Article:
Peter Wright was Iain’s first director and Maggie said it was wonderful to have him working here on one of her favourite ballets, Giselle. as well as Summertime which was created on her with David Ashmole and others. A wonderful experience working on a new piece with him and fantastic bringing it to Sarasota. There was an old film. Maggie said she could put together one movement and could show him in London but he wanted to change the third movement which he wasn’t happy with. Maggie put together the first two movements and when he saw the video he was so happy and said after all he thought the third movement would be fine. The dancers loved working with Sir Peter. She and he go back a long way from the time he was directing the company. She performed Giselle by fluke. Peter made his first production for the Royal Ballet touring company but Lucette Aldous and David Wall weren’t able to perform the matinee so, with a little push from Madam and John Field, Peter agreed that she and Nicholas Johnson, the youngsters, could do it. This was her lucky break. When Sadler’s Wells Royal Ballet started up, Peter began bringing back bigger ballets after doing the shorter ballets with the New Group which was a fantastic experience but she was happy to get back to full lengths like Giselle, Swan Lake and Sleeping Beauty and many others. He was a great director and made wonderful productions. At Sarasota Iain had said originally they couldn’t afford Peter’s production and she should stage her version of Giselle. She thought it would be tricky having danced Peter’s production for so many years. She approached him and said she didn’t want to make any mistakes with his production and he said no, so he would write up all the things she mustn’t do. Then he contacted her saying she’d danced the ballet so many times, it was in her blood so she should stage his production. In response she said she’d love to but thought they couldn’t afford him but he was fantastic and they’ve now done it a third time.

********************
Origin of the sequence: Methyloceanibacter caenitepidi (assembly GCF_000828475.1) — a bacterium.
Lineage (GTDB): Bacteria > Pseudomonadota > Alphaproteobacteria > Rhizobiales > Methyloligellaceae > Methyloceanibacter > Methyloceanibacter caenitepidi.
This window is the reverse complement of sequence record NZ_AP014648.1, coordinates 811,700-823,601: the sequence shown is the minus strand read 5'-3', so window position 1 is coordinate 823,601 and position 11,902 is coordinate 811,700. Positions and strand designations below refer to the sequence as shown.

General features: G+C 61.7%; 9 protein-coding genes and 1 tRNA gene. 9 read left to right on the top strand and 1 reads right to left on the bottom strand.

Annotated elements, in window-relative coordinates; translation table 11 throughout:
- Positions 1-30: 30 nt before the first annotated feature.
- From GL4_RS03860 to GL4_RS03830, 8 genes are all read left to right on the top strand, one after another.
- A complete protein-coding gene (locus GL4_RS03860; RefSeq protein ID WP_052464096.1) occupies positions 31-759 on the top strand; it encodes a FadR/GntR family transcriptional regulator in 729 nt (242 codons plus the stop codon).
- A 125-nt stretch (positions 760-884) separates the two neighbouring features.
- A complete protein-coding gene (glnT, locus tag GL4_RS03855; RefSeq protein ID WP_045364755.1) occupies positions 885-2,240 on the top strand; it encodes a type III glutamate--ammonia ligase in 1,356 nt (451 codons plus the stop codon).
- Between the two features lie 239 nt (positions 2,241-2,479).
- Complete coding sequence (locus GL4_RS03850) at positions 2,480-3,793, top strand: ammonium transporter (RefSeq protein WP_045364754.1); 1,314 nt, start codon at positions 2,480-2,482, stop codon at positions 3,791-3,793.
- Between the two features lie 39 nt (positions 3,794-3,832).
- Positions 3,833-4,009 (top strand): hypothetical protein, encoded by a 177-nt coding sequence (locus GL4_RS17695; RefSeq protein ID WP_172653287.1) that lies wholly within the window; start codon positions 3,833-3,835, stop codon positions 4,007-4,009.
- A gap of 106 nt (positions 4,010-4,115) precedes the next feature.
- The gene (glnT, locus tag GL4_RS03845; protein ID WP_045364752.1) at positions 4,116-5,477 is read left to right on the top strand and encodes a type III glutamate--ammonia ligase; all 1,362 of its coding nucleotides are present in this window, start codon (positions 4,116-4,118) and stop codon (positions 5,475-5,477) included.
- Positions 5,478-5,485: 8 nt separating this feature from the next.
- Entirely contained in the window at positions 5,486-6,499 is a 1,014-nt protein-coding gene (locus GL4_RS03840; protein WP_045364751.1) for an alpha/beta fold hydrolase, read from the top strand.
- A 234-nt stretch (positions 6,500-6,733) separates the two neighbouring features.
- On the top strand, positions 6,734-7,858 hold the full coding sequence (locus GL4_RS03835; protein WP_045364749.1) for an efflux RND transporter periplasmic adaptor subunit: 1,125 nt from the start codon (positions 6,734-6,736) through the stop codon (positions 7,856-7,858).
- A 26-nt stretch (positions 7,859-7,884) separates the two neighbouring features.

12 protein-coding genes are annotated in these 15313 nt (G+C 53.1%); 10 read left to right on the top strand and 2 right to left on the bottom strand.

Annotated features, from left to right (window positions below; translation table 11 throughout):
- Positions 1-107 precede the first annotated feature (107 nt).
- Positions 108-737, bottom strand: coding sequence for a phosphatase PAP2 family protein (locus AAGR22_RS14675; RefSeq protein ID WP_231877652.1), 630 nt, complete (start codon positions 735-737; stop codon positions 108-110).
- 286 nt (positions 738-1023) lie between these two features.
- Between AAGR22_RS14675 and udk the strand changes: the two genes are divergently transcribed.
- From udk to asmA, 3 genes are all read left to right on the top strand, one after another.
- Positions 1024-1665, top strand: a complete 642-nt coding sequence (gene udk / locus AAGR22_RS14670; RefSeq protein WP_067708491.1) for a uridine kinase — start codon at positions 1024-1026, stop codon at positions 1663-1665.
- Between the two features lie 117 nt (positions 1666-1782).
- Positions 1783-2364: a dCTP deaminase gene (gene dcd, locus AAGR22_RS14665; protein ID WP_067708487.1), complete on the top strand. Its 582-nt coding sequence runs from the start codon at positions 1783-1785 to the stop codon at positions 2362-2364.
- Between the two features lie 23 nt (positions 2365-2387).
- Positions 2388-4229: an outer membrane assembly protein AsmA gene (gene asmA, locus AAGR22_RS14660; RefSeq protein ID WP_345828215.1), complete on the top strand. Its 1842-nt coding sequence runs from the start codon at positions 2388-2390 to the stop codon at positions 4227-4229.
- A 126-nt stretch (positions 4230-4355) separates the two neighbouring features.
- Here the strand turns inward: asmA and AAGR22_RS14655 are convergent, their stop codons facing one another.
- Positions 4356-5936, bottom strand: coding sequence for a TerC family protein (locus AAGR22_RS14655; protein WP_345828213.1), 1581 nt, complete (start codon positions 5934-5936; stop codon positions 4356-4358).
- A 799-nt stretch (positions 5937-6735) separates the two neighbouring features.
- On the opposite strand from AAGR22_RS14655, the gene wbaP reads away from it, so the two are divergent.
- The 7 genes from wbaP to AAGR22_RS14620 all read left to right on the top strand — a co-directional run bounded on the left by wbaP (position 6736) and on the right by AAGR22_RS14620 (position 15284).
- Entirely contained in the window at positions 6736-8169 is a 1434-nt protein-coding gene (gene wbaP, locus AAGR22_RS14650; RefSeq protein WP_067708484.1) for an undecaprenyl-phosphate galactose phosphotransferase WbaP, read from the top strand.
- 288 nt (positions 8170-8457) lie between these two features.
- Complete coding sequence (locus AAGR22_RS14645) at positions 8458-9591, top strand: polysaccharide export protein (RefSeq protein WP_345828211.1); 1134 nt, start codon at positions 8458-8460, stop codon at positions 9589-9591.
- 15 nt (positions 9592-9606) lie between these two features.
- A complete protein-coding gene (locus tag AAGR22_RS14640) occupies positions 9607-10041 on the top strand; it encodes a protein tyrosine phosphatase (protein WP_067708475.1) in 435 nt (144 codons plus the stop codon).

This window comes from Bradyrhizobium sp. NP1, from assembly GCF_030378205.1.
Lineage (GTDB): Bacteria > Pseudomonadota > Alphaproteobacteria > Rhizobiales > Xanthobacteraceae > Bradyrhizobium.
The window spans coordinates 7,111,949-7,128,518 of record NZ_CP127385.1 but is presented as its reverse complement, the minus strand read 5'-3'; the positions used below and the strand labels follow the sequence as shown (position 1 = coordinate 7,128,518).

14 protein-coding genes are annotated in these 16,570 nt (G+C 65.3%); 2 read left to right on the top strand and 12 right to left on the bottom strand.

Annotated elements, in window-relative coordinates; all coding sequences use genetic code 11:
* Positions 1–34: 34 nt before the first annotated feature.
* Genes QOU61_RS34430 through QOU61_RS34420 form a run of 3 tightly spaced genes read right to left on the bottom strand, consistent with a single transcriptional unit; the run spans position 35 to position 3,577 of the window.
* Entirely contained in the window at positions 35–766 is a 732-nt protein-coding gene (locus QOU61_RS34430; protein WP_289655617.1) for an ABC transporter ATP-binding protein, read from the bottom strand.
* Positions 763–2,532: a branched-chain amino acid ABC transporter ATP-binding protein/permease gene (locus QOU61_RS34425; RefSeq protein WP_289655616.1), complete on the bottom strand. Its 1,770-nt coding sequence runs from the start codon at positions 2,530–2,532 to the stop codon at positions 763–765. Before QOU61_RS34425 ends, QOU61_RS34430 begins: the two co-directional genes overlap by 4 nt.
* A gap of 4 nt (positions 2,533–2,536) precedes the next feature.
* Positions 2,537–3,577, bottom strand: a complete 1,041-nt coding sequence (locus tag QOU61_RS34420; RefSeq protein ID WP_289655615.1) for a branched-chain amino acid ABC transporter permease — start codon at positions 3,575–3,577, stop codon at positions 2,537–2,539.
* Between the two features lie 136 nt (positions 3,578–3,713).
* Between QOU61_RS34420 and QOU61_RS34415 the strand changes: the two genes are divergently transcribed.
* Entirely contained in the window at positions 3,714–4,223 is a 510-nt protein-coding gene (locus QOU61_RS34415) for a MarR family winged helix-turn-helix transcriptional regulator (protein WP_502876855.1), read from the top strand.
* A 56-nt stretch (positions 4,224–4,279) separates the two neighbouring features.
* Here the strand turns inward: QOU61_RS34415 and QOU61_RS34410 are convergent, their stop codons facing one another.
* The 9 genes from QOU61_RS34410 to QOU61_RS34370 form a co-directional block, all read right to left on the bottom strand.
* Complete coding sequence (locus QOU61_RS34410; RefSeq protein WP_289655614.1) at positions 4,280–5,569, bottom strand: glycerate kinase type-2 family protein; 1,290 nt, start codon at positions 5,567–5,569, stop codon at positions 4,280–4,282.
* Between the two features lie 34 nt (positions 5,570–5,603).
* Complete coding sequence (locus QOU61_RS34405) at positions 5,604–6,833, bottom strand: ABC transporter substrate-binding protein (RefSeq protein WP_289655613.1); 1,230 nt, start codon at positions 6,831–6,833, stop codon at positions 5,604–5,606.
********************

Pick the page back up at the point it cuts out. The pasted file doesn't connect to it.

When they brought in Giselle, Iain said it was a time when the company was going to have to close with the economy and no infrastructure. They had one lovely dancer for Giselle which they thought might bring in support. A large part of Iain’s time was spent going round asking for money. He called Teddy Kumakawa in Japan saying how much money they had and could they use Peter Farmer’s sets and designs? Other complications occurred and they realised it was going to be too expensive but when Iain rang Teddy to say they couldn’t afford it, Teddy said it’s already packed and at the docks. But, while the company paid for the transport to Sarasota, amazingly Teddy paid for the whole production to be returned to Japan after the performances. Then their lovely girl said she was leaving the company and immediately the Board and the press were on the phone. Four hours later he was able to tell the Board the opening and following night performances would be danced by Johan Kobborg and Alina Cojocaru. The Board said they couldn’t afford it but Iain said all they had to pay was their fares and they saved the day by requesting no fees and staying with Iain and Maggie. It’s wonderful that they remember old friendships and connections and have been supportive ever since. Peter and Chris Wheeldon were also very supportive during the hard times when the company had no money.